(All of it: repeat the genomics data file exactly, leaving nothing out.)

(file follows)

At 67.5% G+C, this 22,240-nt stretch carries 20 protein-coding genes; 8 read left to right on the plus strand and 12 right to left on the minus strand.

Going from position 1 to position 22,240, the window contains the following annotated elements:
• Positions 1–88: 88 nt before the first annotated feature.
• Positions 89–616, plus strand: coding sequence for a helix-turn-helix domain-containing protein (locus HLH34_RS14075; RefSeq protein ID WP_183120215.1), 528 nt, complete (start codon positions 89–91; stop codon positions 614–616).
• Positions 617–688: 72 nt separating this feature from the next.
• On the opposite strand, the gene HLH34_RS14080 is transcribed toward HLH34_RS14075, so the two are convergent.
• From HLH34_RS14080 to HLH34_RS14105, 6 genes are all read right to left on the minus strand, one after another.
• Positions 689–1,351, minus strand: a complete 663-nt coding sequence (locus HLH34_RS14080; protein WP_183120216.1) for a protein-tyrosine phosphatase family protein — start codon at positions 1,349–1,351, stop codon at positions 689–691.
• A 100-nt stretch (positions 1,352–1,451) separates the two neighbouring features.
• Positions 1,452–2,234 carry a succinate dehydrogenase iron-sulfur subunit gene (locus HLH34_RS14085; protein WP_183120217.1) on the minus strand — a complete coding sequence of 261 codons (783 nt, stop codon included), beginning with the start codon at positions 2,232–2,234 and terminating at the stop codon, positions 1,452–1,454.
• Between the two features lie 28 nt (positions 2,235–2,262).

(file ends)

At 67.5% G+C, this 22,240-nt stretch carries 20 protein-coding genes; 8 read left to right on the plus strand and 12 right to left on the minus strand.

Going from position 1 to position 22,240, the window contains the following annotated elements:
• Positions 1–88: 88 nt before the first annotated feature.
• Positions 89–616, plus strand: coding sequence for a helix-turn-helix domain-containing protein (locus HLH34_RS14075; RefSeq protein ID WP_183120215.1), 528 nt, complete (start codon positions 89–91; stop codon positions 614–616).
• Positions 617–688: 72 nt separating this feature from the next.
• On the opposite strand, the gene HLH34_RS14080 is transcribed toward HLH34_RS14075, so the two are convergent.
• From HLH34_RS14080 to HLH34_RS14105, 6 genes are all read right to left on the minus strand, one after another.
• Positions 689–1,351, minus strand: a complete 663-nt coding sequence (locus HLH34_RS14080; protein WP_183120216.1) for a protein-tyrosine phosphatase family protein — start codon at positions 1,349–1,351, stop codon at positions 689–691.
• A 100-nt stretch (positions 1,352–1,451) separates the two neighbouring features.
• Positions 1,452–2,234 carry a succinate dehydrogenase iron-sulfur subunit gene (locus HLH34_RS14085; protein WP_183120217.1) on the minus strand — a complete coding sequence of 261 codons (783 nt, stop codon included), beginning with the start codon at positions 2,232–2,234 and terminating at the stop codon, positions 1,452–1,454.
• Between the two features lie 28 nt (positions 2,235–2,262).